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Thursday, 22 March 2001

Son Unhappy with School Move

Written by  Sylvia B. Rimm, PhD

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QWe have three boys, ages 10, eight, and six, who were attending school in a small town private school. Our oldest child has always been extremely bright. He enjoyed being popular and head of his class (and the class ahead of him.) This past summer, my husband asked the school to move him up a grade to keep him challenged. The school denied his request. So we moved all three boys to a Catholic school in a larger town 25 miles away. It has only been two weeks and no one is happy. My oldest is crying morning and night. He has headaches, stomach aches, vomiting, and diarrhea. He is not making friends well and has two to three hours of homework each night. He begs us not to send him back to the new school. Our other children are adjusting better.

Can a small school educate as well as a larger one? Is our son not mature enough to handle the change? Is he pulling our strings? Will his grades go down? It upsets me to see my son so unhappy. My husband has a domineering approach to the situation. He keeps telling our child things will get better. It is so hard being a parent sometimes, and we want to be good ones. I enjoy watching you on the "Today" show and would value your expert advise.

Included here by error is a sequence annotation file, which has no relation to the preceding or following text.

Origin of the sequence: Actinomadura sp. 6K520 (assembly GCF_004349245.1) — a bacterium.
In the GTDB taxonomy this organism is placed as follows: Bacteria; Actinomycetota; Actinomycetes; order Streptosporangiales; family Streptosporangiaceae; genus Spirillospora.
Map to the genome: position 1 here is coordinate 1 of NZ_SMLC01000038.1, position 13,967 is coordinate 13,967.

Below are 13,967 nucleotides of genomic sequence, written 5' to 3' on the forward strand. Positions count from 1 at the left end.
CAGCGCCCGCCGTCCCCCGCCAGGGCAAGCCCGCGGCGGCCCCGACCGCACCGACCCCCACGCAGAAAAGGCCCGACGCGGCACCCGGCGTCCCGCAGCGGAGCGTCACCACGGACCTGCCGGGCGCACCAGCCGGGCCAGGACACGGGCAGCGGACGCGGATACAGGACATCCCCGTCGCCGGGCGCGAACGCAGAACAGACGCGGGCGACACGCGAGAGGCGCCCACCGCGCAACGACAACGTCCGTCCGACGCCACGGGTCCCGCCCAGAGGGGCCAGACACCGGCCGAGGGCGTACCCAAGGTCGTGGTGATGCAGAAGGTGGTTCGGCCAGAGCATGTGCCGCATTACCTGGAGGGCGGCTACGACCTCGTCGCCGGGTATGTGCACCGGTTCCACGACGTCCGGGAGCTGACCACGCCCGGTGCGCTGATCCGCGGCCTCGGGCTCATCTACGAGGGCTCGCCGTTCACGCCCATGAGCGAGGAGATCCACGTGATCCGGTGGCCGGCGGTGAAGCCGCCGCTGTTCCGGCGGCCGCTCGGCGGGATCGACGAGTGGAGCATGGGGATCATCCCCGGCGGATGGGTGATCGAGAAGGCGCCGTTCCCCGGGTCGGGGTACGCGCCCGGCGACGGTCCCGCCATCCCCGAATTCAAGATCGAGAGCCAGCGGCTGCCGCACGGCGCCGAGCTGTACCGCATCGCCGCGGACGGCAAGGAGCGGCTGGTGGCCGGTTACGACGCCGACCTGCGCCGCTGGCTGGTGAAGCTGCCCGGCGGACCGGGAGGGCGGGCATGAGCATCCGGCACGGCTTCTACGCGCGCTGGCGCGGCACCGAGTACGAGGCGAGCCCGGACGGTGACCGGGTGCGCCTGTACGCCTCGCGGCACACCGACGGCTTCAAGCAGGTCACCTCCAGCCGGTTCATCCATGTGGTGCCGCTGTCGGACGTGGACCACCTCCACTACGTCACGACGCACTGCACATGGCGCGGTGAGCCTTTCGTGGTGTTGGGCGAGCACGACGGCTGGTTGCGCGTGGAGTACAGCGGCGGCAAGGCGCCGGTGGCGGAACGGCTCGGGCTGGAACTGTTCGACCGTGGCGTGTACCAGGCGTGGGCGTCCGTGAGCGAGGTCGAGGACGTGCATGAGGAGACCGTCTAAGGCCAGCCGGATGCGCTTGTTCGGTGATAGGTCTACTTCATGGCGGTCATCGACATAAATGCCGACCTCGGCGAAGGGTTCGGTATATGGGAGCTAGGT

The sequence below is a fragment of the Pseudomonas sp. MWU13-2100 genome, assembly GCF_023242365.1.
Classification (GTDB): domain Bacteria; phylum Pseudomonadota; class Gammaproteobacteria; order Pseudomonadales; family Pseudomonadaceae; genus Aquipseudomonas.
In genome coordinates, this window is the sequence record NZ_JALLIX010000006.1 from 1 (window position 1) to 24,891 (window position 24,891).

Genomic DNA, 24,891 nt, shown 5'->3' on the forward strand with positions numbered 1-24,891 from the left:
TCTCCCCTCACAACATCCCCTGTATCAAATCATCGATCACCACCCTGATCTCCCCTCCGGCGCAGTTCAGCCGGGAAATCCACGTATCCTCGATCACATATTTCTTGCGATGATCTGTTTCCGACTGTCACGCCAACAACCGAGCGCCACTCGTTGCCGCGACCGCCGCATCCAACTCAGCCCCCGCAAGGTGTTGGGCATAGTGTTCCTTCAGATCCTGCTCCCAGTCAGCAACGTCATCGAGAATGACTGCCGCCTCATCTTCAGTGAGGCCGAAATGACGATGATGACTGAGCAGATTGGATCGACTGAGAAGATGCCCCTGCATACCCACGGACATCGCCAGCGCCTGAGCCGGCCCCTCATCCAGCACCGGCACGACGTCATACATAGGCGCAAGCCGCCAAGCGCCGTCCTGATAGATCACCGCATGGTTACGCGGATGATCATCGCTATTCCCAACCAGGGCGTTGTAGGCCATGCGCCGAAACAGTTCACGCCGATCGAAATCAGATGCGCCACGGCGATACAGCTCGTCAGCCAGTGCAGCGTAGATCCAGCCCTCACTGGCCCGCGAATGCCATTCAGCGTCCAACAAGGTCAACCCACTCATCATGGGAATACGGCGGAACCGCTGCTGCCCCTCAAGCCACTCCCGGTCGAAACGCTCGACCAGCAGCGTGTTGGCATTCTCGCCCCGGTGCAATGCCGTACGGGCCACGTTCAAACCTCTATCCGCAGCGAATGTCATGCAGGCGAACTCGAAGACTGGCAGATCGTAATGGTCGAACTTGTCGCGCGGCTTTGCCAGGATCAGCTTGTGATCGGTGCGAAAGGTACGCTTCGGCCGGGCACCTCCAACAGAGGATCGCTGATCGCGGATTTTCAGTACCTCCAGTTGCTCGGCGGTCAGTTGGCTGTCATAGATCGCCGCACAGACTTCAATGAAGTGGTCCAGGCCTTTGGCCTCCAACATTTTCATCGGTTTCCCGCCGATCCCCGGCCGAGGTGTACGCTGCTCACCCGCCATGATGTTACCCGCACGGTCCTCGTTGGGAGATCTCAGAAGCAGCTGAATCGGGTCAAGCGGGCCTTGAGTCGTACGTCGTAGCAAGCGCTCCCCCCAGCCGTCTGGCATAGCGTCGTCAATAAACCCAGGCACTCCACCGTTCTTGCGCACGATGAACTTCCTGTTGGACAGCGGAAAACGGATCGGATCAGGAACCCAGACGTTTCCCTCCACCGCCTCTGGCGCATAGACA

-- Uncertain Parents --

AThe size of a school has little to do with its quality. Although it is difficult to see your child unhappy, you need to understand your son's problem better before you make a decision to change. A psychologist can assist you by evaluating your son's ability and skills and determining the basis of the problem.

One possibility for your son's unhappiness may be that he was ahead of all the students at his first school but isn't at his new school; thus, your son may be feeling the effect of competition. After being at the top, being in the middle may not be validating. He may be having problems coping with either the difference in school work, how he ranks compared to other students, or simply to the newness of the environment. Give him some time to adjust.

Dr. Sylvia

Last modified on Sunday, 03 April 2011 09:53
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Sylvia B. Rimm, PhD

Sylvia B. Rimm, PhD

Dr. Sylvia Rimm is a psychologist and best-selling author with a national following. She is the director of the Family Achievement Clinic in Cleveland, Ohio, and is a clinical professor at Case Western Reserve School of Medicine.

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